What are Business Losses?
Many investors are astounded to hear that major companies lose money. They’re shocked to see losses posted for a quarter or a negative figure in the net income column. It begs the question: what are business losses and what, exactly, do they mean?
It starts by understanding the different types of losses, and that some are worse than others. Some losses are bumps in the road on the way to growth. Other losses warrant concern. How they’re reported, what they represent and their place in context all matter. Let’s take a closer look at business losses to better-understand what they mean for a company.
Defining a Business Loss
In financial accounting, a business loss is simply the result of more expenses than revenue. The company didn’t bring in enough money to cover its expenses and is thus operating at a loss. Continuing on this trajectory will leave a business insolvent and bankrupt. However, many businesses make the necessary changes to avoid this: reducing expenses, increasing sales, etc.
As mentioned, there are different types of losses. While the term “business loss” generally refers to an operating loss, there are capital losses, irregular losses and tax losses.
- Capital losses are revenue lost through the sale of investments below the purchase price.
- Irregular losses are one-time losses that are generally out of the company’s control.
- Tax losses occur when a company’s deductions exceed accessible income.
Companies may record these different types of losses in very different ways. This creates different tax liabilities and benefits. For example, a business can carry its net operating losses forward indefinitely, while it’s only able to deduct the amount not covered by insurance after an irregular loss.
Delving into the nature of a loss yields more information about it. Instead of seeing it as a surface loss, investors are wise to look at how it’s categorized and any implications for mitigating that loss.
Looking at the Profit and Loss Statement
As the name implies, most of a company’s losses show up on its profit and loss statement. If the final figures of the statement are negative, it means expenses outweighed revenue. Companies need to comb through individual expense line items to see where, specifically, costs were higher. Some of the common culprits include:
- Cost of goods sold (COGS) expenses
- Selling, general and administrative (SG&A) expenses
- Marketing and advertising expenses
- Technology, research and development expenses
- Interest expenses
Investors evaluating a company’s balance sheet will pay keen attention to the profit and loss statement, probing deeper to understand where the company is spending and whether that spending is fruitful or reckless.
“Losses” for Growth Hacking Startups
In today’s public markets, many new companies engage in a practice called growth hacking. The idea is to bring a disruptive product or business model to market and capture as much market share as possible, as quickly as possible, regardless of the expense. Then, once the company becomes ubiquitous, it can begin to realize profits.
On a balance sheet, growth hacking often shows up in the form of ongoing business losses. Amazon (Nasdaq: AMZN) is perhaps the best historical example of a growth hacking company. Founded in 1994, the company didn’t turn a profit until 2004—even despite revenues in excess of $5 billion at the time. Why? Because it continually ramped up spending on technology, marketing and SG&A, with no regard for profitability. It captured market share by reinvesting in itself and today, as of 2020, the company reports in excess of $21.33 billion in annual income.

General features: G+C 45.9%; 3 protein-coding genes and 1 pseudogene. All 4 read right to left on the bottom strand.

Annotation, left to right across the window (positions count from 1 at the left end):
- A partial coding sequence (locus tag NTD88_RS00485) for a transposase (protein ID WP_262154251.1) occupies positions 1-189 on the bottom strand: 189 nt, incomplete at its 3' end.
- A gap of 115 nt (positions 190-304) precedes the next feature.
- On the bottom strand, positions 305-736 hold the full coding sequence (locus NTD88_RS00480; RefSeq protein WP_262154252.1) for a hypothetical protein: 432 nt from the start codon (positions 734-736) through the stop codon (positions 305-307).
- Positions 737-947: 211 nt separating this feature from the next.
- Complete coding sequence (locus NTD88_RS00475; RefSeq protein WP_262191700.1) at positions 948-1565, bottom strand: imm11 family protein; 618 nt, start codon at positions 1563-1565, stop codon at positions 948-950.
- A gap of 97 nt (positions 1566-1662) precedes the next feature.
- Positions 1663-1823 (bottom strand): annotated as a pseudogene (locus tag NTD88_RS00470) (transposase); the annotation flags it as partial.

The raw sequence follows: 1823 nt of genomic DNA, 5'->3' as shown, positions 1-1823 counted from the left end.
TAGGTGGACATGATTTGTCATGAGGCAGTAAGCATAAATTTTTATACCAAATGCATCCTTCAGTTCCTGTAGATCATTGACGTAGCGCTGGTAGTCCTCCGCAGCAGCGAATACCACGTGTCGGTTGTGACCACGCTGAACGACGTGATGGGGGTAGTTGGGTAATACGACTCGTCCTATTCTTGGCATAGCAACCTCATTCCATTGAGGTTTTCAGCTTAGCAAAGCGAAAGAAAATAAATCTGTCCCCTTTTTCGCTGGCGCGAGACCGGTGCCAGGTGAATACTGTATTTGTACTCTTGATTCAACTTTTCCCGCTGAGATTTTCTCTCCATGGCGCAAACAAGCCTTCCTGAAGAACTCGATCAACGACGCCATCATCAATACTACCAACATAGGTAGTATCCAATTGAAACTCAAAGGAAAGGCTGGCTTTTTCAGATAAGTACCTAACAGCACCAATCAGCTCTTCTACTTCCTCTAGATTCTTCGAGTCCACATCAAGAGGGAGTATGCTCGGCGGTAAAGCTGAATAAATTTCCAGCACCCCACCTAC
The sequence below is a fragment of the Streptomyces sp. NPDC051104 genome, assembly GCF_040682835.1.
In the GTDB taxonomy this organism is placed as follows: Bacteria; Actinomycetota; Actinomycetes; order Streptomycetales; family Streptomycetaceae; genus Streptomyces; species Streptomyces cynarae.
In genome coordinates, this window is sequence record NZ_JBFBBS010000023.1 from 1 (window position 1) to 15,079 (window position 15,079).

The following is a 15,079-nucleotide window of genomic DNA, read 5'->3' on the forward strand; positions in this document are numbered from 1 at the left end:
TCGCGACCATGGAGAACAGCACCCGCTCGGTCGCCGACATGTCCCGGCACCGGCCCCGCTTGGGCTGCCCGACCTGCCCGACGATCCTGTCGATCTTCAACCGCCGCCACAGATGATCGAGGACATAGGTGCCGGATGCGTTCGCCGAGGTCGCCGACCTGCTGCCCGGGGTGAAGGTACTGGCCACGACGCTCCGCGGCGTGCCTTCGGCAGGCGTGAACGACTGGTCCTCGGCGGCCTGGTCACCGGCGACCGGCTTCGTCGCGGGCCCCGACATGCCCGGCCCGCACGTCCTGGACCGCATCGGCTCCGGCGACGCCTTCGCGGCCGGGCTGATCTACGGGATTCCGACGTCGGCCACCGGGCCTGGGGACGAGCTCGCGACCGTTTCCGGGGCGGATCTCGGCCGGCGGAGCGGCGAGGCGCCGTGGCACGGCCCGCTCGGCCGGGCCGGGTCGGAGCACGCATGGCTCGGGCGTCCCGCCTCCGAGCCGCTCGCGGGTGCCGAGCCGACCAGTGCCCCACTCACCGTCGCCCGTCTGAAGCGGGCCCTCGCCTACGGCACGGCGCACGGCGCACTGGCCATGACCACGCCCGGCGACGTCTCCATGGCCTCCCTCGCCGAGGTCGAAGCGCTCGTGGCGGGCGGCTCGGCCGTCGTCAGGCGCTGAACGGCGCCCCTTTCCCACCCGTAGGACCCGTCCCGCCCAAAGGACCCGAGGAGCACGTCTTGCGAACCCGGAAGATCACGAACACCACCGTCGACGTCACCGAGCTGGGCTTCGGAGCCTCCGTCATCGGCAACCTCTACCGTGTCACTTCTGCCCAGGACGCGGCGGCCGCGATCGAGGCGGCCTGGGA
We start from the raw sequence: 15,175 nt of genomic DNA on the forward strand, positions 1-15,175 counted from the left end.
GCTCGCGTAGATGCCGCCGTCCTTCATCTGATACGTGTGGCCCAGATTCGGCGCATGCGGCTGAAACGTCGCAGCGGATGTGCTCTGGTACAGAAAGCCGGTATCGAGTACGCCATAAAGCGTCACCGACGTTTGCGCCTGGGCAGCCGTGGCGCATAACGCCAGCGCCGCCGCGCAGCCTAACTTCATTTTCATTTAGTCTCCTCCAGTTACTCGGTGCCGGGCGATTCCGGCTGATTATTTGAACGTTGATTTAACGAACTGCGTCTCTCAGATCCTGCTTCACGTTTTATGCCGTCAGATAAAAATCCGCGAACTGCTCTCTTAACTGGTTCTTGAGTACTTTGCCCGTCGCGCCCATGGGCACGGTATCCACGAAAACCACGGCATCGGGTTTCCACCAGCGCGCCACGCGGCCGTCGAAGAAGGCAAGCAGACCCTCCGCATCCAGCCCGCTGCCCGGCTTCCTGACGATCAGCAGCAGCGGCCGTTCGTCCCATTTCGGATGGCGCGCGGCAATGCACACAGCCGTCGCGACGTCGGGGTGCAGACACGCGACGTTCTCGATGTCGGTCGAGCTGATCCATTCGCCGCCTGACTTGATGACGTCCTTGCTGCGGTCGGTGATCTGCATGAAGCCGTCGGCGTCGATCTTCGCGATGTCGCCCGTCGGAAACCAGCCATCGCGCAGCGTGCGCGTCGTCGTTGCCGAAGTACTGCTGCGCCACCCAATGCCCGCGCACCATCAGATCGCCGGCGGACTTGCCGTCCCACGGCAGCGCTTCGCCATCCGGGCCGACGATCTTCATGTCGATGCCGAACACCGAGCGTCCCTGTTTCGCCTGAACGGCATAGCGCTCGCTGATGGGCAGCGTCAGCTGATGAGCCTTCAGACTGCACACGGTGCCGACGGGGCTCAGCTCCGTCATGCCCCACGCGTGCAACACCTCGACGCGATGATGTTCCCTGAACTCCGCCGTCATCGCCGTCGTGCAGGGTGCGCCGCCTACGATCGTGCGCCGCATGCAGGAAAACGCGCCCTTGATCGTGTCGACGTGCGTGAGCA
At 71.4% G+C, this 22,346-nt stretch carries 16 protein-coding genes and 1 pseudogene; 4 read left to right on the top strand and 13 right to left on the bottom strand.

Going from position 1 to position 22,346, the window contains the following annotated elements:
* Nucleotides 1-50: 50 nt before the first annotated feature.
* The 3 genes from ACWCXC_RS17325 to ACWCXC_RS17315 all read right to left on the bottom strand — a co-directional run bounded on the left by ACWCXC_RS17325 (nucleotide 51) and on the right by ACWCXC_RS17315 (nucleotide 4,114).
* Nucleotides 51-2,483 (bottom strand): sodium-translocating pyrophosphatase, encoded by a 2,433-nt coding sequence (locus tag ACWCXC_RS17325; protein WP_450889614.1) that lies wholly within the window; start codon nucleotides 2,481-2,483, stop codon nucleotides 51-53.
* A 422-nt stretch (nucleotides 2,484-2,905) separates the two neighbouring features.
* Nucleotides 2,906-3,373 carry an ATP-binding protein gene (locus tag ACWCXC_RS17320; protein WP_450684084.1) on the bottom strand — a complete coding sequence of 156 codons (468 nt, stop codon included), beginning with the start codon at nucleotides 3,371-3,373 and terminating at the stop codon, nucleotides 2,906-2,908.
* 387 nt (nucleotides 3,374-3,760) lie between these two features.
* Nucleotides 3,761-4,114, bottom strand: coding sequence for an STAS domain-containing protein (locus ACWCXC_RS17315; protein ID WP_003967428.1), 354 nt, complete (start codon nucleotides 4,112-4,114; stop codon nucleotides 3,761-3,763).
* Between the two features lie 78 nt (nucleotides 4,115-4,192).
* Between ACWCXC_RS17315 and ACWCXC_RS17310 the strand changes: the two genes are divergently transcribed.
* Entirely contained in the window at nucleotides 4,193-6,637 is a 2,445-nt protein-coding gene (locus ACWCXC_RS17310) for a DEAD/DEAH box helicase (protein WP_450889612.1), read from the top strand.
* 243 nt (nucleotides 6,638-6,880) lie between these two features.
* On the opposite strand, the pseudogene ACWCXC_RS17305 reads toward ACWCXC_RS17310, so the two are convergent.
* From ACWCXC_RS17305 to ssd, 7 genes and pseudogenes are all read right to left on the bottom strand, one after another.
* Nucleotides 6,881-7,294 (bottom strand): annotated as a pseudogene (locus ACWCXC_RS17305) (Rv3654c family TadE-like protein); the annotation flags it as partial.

Many other companies have followed or are currently following the growth hacking model, including Netflix (Nasdaq: NFLX), Airbnb (Nasdaq: ABNB) and Uber (NYSE: UBER), among others.
Net Operating Loss and Tax Implications
Part of the reason growth hacking works—and why it’s often not a surprise for established companies to post business losses—is due to Net Operating Loss (NOL) tax implications. Specifically, NOL carryforward (carryover) rules.
According to IRS carryforward rules, companies experiencing a net operating loss in one year can deduct that loss from a future year’s profits. In fact, businesses can carry these losses forward indefinitely, so long as they don’t exceed 80 percent of taxable income. This is the fundamental principle behind growth hacking. It’s essentially a way to defer taxes by incurring losses.
When are Business Losses a Concern?
Business losses become a concern when they’re not the result of positive reinvestment in the company. It’s one thing to spend heavily on R&D to grow market share; it’s another to lose control of COGS and see reduced sales revenues.
It behooves companies and investors to closely examine business losses: the reason for them and the amount of the loss. Small losses may not seem problematic, but they will become problematic if they’re indicative of poor operational trends. Conversely, irregular losses may seem dramatic, but they’re easy to put in the rearview mirror—especially if the company has sound operations.
Business Losses Demand Further Scrutiny
It’s easy to take a business loss at face value. Unfortunately, there’s more to that loss under the surface. Investors who see losses and sell out of a position might be selling themselves short. Likewise, companies that downplay small losses that are the result of operational deficiencies do themselves a disservice. A loss is a loss, but it needs to come with context. Is the company growth hacking? Was the loss an irregular one? Is this part of a larger trend of business losses?
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Qualifying a loss gives it meaning, and it’s an important step in drawing reasonable conclusions about a company’s financial situation.